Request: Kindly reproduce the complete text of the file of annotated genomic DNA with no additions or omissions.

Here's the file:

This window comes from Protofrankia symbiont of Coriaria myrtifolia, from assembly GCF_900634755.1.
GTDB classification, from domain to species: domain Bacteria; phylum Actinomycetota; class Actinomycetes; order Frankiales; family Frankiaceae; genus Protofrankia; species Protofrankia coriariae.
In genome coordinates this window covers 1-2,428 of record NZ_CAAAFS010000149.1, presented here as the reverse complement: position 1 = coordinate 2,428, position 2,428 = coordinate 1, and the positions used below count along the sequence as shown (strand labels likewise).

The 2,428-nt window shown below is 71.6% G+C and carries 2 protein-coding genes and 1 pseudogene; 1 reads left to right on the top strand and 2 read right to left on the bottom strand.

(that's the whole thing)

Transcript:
This window comes from Protofrankia symbiont of Coriaria myrtifolia, from assembly GCF_900634755.1.
GTDB classification, from domain to species: domain Bacteria; phylum Actinomycetota; class Actinomycetes; order Frankiales; family Frankiaceae; genus Protofrankia; species Protofrankia coriariae.
In genome coordinates this window covers 1-2,428 of record NZ_CAAAFS010000149.1, presented here as the reverse complement: position 1 = coordinate 2,428, position 2,428 = coordinate 1, and the positions used below count along the sequence as shown (strand labels likewise).

The 2,428-nt window shown below is 71.6% G+C and carries 2 protein-coding genes and 1 pseudogene; 1 reads left to right on the top strand and 2 read right to left on the bottom strand.